[00:12:24] and i also included the corresponding hours values. so 8.35 is the mean and then the 5 and 10 as well
[00:12:47] i know i threw a lot of information at you! Please let me know if that made no sense, or if you have any questions

Guest (Customer)
[00:13:50] okay im a bit confused, on why you shaded the red part, i thought it was jus between 5 and 10

Brian H (Tutor)
[00:14:23] right sorry. so the red is just what the .0901 is. That red is the .0901 of people that watch less than 5 hours
[00:14:38] so all we want is between the 2

Guest (Customer)
[00:15:07] ooh okay, and we would find the propabilty by subtracting the two?

Brian H (Tutor)
[00:15:17] exactly!

Guest (Customer)
[00:16:20] okay so in the books it gives me .6553 but im not getting that

Brian H (Tutor)
[00:16:42] hm.. that should be right! what'd you get when you subtracted .7454- .0901?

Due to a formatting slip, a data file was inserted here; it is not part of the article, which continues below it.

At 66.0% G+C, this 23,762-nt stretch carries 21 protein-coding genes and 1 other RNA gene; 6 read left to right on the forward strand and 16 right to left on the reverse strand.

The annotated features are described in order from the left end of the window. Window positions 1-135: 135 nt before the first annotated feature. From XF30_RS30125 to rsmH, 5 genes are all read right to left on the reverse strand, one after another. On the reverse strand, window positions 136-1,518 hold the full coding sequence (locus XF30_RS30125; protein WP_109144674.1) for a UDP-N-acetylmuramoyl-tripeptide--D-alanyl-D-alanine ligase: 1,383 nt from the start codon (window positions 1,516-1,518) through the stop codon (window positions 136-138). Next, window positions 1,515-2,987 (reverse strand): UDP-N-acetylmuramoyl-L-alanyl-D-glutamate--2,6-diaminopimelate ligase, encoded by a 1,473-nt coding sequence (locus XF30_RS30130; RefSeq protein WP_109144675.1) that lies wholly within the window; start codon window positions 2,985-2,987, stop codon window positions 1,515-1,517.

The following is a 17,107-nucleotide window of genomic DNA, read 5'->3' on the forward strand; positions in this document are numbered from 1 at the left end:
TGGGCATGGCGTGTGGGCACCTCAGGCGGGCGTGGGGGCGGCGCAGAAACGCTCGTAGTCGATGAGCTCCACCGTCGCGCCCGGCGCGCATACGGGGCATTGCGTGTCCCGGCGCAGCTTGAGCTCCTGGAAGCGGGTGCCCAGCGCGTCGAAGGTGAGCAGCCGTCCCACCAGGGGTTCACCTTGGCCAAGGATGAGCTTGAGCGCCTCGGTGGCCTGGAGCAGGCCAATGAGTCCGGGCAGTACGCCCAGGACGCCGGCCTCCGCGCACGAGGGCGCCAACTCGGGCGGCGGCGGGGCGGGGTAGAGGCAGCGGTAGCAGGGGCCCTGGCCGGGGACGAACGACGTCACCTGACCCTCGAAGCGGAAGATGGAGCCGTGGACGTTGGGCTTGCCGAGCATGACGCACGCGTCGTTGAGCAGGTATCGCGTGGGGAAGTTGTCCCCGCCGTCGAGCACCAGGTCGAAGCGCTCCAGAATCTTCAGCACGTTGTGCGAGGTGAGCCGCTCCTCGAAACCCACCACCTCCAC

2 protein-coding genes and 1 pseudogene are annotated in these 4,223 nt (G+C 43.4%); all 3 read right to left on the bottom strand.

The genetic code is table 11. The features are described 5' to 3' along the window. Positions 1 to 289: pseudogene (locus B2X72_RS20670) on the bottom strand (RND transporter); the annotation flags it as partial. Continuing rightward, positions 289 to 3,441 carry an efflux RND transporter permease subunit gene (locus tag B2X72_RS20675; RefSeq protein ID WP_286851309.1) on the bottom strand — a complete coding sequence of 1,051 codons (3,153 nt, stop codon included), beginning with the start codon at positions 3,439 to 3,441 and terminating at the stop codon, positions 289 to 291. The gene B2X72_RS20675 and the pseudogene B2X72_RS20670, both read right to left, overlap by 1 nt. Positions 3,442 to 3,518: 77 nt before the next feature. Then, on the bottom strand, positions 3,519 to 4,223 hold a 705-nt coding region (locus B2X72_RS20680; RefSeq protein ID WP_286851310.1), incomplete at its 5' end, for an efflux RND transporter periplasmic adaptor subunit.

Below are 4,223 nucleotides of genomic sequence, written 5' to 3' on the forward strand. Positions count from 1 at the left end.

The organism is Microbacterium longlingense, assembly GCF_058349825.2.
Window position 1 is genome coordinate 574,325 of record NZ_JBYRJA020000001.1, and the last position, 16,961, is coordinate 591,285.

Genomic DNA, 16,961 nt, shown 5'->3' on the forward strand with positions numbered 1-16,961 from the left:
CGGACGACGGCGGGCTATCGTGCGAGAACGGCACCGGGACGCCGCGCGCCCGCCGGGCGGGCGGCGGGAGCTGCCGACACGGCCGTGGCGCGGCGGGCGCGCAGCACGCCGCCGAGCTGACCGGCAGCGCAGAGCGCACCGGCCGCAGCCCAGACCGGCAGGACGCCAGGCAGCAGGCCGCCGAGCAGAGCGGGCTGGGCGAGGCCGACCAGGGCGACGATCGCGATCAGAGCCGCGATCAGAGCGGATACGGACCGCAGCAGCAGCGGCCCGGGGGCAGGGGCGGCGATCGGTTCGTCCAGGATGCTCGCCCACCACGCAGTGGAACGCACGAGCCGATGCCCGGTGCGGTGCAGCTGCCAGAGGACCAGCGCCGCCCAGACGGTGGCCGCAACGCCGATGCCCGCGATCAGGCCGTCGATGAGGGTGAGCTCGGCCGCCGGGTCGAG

[00:16:53] make sure those are the two you're subtracting

Guest (Customer)
[00:16:55] nvm i got it!

Brian H (Tutor)
[00:16:57] k
[00:17:18] you ready for part b) ?

Guest (Customer)
[00:17:26] yes

Brian H (Tutor)
[00:17:41] ok! so then this we're going to solve backwards from the first part

Guest (Customer)
[00:17:55] ok

Brian H (Tutor)
[00:17:58] here it's asking for the amount of hours to be in the top 3%
[00:18:12] so remember the .0901 and .7454 are percentages/probabilities

Guest (Customer)
[00:18:23] so when its asking for percents do we always start backwards?

Brian H (Tutor)
[00:18:40] right! it means we always start with the z table and work backwards
[00:18:52] so it says top 3%, which means .97 or above

Guest (Customer)
[00:19:12] right

Brian H (Tutor)